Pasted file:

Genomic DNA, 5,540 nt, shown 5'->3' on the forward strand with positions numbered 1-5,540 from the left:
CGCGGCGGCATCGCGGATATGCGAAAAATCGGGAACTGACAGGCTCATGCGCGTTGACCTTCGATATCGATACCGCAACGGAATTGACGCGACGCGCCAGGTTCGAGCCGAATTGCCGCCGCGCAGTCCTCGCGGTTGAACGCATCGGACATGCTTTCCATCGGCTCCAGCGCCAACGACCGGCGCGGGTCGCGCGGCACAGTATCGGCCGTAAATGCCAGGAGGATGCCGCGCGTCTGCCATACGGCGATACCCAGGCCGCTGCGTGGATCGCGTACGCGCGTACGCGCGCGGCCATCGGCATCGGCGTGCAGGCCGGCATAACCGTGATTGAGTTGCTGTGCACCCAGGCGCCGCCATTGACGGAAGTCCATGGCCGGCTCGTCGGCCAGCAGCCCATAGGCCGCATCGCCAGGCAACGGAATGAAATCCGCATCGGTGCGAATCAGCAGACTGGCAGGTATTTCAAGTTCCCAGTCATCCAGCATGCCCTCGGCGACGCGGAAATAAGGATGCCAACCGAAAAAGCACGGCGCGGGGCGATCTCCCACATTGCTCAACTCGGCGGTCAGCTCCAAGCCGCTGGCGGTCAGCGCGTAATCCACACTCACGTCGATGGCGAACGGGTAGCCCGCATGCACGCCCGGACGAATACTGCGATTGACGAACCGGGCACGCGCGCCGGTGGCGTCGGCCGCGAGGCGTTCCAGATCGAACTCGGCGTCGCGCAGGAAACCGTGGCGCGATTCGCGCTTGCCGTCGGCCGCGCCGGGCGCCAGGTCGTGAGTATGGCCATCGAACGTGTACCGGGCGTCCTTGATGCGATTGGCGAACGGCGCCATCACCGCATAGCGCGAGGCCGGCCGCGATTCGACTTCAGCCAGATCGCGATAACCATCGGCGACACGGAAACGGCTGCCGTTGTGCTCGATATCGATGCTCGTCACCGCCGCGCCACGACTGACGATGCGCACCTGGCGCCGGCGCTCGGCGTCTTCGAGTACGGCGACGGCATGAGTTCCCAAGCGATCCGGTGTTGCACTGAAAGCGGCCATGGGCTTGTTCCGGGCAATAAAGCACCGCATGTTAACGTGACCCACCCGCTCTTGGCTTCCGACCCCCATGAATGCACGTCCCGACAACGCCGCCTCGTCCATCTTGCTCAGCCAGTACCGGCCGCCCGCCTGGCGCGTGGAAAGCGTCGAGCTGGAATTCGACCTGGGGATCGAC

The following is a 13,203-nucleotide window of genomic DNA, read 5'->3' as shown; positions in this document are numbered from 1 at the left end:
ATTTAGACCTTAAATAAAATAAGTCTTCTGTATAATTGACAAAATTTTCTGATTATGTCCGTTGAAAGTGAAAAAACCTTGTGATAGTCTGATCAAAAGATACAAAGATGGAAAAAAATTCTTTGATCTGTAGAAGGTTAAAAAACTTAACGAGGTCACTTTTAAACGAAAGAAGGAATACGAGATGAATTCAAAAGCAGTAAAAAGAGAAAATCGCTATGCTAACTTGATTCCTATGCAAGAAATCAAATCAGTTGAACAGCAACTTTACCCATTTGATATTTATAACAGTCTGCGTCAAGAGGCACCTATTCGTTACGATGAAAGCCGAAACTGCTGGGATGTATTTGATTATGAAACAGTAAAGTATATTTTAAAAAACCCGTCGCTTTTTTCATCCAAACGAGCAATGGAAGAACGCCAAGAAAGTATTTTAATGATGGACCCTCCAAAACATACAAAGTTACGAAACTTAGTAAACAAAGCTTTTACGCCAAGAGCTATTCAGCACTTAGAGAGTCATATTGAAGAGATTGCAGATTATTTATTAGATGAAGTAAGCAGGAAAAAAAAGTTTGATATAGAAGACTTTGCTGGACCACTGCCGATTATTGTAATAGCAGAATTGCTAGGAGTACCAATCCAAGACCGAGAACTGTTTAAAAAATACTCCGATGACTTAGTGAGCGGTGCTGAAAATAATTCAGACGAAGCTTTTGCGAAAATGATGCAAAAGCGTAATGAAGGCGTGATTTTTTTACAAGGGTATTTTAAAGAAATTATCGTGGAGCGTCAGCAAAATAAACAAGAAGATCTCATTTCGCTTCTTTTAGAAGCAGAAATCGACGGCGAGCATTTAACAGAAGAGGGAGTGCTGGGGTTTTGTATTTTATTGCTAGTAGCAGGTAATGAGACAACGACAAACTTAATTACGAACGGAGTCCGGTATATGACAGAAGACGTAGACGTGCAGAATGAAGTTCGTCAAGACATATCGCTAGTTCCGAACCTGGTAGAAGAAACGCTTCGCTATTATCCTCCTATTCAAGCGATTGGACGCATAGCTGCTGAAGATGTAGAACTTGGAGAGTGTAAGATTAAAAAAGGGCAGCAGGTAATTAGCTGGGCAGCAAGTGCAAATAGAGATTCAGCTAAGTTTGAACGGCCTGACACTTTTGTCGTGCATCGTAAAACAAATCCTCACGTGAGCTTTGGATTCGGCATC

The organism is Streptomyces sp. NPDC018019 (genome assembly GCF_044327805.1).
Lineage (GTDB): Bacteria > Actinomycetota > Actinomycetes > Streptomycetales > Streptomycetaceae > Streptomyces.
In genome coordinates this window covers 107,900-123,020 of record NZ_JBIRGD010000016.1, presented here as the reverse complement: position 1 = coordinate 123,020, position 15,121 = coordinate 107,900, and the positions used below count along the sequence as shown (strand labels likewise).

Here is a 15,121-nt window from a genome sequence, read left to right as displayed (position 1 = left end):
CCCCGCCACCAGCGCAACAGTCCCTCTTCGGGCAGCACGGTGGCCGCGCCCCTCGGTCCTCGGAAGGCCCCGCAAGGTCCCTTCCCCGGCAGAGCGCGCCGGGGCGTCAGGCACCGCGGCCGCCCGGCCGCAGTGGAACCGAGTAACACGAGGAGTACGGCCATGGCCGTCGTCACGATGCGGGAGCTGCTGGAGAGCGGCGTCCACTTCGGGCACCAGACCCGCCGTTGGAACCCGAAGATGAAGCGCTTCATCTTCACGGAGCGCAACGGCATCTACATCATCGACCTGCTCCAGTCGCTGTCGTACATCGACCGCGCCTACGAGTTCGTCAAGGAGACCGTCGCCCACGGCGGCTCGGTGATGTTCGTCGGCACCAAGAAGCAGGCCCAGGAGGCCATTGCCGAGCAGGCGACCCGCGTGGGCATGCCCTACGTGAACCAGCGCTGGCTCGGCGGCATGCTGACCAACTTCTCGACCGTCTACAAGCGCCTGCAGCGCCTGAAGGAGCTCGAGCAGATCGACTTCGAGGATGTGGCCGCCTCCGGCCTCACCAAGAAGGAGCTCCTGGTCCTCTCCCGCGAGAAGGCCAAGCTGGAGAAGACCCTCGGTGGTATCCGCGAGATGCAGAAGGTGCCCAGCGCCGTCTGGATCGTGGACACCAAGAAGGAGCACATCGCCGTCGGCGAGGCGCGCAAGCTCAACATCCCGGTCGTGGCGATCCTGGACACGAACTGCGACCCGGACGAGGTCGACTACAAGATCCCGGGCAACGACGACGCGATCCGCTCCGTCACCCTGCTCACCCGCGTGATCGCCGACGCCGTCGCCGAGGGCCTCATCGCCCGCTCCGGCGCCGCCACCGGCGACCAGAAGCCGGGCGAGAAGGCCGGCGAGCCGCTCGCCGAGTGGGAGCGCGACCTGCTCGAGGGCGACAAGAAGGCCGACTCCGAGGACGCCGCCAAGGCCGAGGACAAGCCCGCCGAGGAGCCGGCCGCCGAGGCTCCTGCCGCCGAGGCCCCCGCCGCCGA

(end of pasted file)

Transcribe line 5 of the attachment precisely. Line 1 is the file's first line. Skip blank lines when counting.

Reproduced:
The organism is Streptomyces sp. NPDC018019 (genome assembly GCF_044327805.1).